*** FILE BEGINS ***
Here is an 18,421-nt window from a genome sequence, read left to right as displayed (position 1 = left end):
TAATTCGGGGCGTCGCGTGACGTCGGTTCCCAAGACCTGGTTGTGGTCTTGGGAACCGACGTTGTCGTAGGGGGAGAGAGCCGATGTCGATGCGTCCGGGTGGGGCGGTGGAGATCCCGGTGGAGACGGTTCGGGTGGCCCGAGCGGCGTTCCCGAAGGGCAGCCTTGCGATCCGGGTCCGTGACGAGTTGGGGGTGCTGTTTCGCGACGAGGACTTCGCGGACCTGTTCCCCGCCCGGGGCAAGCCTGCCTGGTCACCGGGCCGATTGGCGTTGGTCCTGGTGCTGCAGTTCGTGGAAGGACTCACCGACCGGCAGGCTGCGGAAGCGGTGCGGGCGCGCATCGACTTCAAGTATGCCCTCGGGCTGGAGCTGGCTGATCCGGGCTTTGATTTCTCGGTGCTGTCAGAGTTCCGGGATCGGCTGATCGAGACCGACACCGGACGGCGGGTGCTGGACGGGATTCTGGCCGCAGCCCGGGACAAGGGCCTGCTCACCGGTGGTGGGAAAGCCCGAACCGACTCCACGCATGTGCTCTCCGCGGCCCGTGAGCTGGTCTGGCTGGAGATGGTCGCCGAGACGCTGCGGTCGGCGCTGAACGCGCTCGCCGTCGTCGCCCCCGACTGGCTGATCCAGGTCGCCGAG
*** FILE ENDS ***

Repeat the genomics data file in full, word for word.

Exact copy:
Here is an 18,421-nt window from a genome sequence, read left to right as displayed (position 1 = left end):
TAATTCGGGGCGTCGCGTGACGTCGGTTCCCAAGACCTGGTTGTGGTCTTGGGAACCGACGTTGTCGTAGGGGGAGAGAGCCGATGTCGATGCGTCCGGGTGGGGCGGTGGAGATCCCGGTGGAGACGGTTCGGGTGGCCCGAGCGGCGTTCCCGAAGGGCAGCCTTGCGATCCGGGTCCGTGACGAGTTGGGGGTGCTGTTTCGCGACGAGGACTTCGCGGACCTGTTCCCCGCCCGGGGCAAGCCTGCCTGGTCACCGGGCCGATTGGCGTTGGTCCTGGTGCTGCAGTTCGTGGAAGGACTCACCGACCGGCAGGCTGCGGAAGCGGTGCGGGCGCGCATCGACTTCAAGTATGCCCTCGGGCTGGAGCTGGCTGATCCGGGCTTTGATTTCTCGGTGCTGTCAGAGTTCCGGGATCGGCTGATCGAGACCGACACCGGACGGCGGGTGCTGGACGGGATTCTGGCCGCAGCCCGGGACAAGGGCCTGCTCACCGGTGGTGGGAAAGCCCGAACCGACTCCACGCATGTGCTCTCCGCGGCCCGTGAGCTGGTCTGGCTGGAGATGGTCGCCGAGACGCTGCGGTCGGCGCTGAACGCGCTCGCCGTCGTCGCCCCCGACTGGCTGATCCAGGTCGCCGAG